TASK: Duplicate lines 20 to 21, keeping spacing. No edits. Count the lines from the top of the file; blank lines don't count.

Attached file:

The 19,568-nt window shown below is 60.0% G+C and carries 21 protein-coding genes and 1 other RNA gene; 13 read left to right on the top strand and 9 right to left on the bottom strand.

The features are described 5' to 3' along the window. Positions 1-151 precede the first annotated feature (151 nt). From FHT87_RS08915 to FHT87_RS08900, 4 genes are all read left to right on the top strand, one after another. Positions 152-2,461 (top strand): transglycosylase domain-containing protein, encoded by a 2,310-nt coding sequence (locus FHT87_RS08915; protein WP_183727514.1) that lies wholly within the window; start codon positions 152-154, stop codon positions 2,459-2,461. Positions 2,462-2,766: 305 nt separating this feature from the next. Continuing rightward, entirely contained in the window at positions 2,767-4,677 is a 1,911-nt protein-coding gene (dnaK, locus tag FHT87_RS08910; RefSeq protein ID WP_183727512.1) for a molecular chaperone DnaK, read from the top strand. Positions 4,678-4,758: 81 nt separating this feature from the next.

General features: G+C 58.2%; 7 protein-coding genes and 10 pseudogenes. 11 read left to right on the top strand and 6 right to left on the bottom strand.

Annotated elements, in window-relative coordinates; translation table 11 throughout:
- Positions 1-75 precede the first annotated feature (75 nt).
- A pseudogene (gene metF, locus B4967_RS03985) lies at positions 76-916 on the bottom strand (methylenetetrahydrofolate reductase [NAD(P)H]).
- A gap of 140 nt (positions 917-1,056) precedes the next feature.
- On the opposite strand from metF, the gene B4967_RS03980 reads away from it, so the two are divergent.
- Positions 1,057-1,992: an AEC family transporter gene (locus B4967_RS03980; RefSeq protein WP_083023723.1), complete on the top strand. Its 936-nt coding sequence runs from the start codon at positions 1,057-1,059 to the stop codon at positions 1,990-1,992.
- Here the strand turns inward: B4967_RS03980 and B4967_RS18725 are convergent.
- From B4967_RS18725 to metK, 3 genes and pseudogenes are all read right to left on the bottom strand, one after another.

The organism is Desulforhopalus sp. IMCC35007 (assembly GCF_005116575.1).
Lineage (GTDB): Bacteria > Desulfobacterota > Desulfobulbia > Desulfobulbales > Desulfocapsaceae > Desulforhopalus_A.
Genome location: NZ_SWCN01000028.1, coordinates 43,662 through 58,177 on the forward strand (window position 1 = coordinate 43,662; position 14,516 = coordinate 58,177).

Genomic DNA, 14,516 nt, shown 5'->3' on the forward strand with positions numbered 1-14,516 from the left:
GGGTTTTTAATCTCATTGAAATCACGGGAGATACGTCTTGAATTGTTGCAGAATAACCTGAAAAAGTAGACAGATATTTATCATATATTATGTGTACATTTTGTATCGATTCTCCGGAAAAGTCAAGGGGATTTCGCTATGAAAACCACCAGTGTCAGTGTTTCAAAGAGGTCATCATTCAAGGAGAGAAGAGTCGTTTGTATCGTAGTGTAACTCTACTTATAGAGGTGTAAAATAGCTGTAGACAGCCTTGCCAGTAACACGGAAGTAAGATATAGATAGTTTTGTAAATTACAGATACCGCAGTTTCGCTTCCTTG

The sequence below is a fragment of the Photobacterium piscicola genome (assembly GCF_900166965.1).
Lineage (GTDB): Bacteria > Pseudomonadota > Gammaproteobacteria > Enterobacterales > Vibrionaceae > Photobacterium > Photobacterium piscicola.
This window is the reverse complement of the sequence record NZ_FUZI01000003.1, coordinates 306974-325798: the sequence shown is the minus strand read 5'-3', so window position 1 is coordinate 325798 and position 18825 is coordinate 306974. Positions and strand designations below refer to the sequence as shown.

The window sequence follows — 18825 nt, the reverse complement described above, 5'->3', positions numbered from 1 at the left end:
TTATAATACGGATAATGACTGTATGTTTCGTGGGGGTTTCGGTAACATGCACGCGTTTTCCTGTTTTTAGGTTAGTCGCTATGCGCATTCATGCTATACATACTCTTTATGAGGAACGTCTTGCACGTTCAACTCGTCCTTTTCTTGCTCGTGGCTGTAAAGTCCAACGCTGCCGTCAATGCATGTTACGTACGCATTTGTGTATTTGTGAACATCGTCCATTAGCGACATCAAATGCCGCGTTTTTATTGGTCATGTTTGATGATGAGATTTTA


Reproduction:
The window sequence follows — 18825 nt, the reverse complement described above, 5'->3', positions numbered from 1 at the left end:
TTATAATACGGATAATGACTGTATGTTTCGTGGGGGTTTCGGTAACATGCACGCGTTTTCCTGTTTTTAGGTTAGTCGCTATGCGCATTCATGCTATACATACTCTTTATGAGGAACGTCTTGCACGTTCAACTCGTCCTTTTCTTGCTCGTGGCTGTAAAGTCCAACGCTGCCGTCAATGCATGTTACGTACGCATTTGTGTATTTGTGAACATCGTCCATTAGCGACATCAAATGCCGCGTTTTTATTGGTCATGTTTGATGATGAGATTTTA